Cancer Education

More than 150,000 people with cancer come to a Mayo Clinic site annually. Patients benefit from the knowledge and extensive experience of Mayo Clinic specialists and integrated approach to treating each individual.  Reliable, up-to-date education is central to a patient’s cancer care plan.

Mayo Clinic provides information and resources to support patients during diagnosis, treatment and life after treatment. Knowledge empowers people to be active partners in their health care.

Apr 5, 2019

Finding Our Courage

By Lonnie Fynskov, @lonniefynskov


Courage is an unusual thing. We may find ourselves being able to call it forward more easily to help support those we love than if we were in a similar situation ourselves.  During the time of a cancer diagnosis and treatment there may be numerous situations that cause uncertainty and potential pain.  As a nurse, I have humbly watched both patients and their loved ones be strong for each other during those times when they needed it most.  Changing dressings, suctioning secretions, helping with tube feedings may be a typical situation for healthcare providers, but terrifying for a family member.  Yet, these same family members cautiously learn the skills necessary to help their loved one during their cancer experience.

In the same way, I have seen patients be incredibly courageous in what they endure, sometimes more for the sake of their loved ones than for themselves. My father-in-law struggled with a very aggressive form of leukemia. When our family reflects back on the time prior to his death, we now believe some of his choices were made to make an incredibly challenging experience easier on those he loved.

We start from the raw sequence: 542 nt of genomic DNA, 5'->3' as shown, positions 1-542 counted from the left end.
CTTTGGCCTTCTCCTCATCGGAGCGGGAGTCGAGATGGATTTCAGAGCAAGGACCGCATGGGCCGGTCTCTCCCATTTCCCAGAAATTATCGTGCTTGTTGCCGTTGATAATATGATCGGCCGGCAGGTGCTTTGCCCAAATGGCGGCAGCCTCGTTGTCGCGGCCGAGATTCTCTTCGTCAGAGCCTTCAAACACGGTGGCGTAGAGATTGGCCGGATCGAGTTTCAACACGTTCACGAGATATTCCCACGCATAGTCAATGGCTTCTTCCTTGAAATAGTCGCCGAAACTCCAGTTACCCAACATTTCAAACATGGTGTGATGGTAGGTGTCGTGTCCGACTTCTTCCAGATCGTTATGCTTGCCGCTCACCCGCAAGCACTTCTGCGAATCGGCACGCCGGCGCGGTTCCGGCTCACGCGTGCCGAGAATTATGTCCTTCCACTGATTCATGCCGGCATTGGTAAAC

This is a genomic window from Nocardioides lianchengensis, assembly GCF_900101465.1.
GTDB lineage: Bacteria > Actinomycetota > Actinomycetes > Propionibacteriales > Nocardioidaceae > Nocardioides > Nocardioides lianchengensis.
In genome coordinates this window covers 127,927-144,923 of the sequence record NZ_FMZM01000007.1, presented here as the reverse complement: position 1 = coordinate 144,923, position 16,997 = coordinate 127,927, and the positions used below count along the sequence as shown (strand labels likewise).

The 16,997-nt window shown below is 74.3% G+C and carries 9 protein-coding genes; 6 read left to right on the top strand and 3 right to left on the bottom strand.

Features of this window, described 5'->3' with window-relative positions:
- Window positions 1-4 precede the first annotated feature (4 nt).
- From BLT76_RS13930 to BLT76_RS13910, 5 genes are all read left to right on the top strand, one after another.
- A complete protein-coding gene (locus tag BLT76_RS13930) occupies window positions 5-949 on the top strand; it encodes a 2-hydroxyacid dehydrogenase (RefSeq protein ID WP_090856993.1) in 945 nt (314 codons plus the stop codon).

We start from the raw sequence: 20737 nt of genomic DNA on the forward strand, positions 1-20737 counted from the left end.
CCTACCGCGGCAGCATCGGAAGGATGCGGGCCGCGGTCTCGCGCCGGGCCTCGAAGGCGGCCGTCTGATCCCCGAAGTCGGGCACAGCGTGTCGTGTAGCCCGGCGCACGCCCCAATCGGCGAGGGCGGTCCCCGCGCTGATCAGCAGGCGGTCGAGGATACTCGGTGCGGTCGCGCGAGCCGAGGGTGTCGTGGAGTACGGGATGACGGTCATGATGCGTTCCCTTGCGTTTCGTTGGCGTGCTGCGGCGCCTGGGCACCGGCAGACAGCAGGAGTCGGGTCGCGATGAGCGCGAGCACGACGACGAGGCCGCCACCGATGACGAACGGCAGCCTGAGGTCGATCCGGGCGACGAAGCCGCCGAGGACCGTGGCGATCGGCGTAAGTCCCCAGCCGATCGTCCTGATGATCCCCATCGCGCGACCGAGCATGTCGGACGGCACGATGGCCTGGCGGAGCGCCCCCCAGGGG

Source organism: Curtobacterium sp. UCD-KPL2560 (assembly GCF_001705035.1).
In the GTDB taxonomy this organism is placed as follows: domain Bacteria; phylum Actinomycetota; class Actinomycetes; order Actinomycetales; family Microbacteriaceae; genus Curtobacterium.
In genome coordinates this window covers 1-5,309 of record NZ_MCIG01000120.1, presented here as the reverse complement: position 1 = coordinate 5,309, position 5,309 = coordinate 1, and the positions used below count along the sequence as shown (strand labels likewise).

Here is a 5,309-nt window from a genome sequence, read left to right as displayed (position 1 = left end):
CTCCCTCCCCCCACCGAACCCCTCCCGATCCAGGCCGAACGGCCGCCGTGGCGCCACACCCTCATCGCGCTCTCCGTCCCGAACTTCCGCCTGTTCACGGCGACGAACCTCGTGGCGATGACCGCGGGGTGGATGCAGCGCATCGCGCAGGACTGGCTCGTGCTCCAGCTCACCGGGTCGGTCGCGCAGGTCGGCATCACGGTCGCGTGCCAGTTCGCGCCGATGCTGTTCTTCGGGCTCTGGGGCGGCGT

However, courage and strength are not qualities that measure the affection or love we have for those around us.  We all have times when we need to either be the source of strength or find a source of strength. I’d love to hear where you personally tap in to strength during those situations: other family members, healthcare professionals, support groups, faith communities, nature and others are all possibilities.  Please share with us in the comments.

Liked by alamogal635

Excellent post. Am going to give this some thought and see if more comes to mind than what I write here. I have no real family left–there are some people who are close to me, but other than four dogs that is about it. Know my close friends are caring–especially one is like a dear sister. Wanting to be healthy for my close friends and fight this cancer is something that helps with courage. Also, I want to live my life to its fullest for as long as possible and that gives me courage and a will to fight. I also love my dogs–really they are family members–and want to keep dogs with me as long as I am physically and mentally able. I rescue them. I had a special needs adult child who died unexpectedly five years ago and I know for certain being here for her and her needs would have given me tremendous courage and determination to fight to the end for her. She was in a group home by her choice, but needed a lot of follow up because group homes as good as they are are not home and the members don't get the close care they could. She and I were always extremely close and while she was alive, I fought for her–health care, etc.I miss her tremendously. Anyway, I would and will think more about the courage issue. I can see how families and those who suffer from cancer, or other devastating illnesses would rally for their family members. This is a marvelous issue to ponder and I know many will have great ideas about where our well of courage comes from and how we utilize it both front he perspective of patient and family member.

Liked by Lisa Lucier

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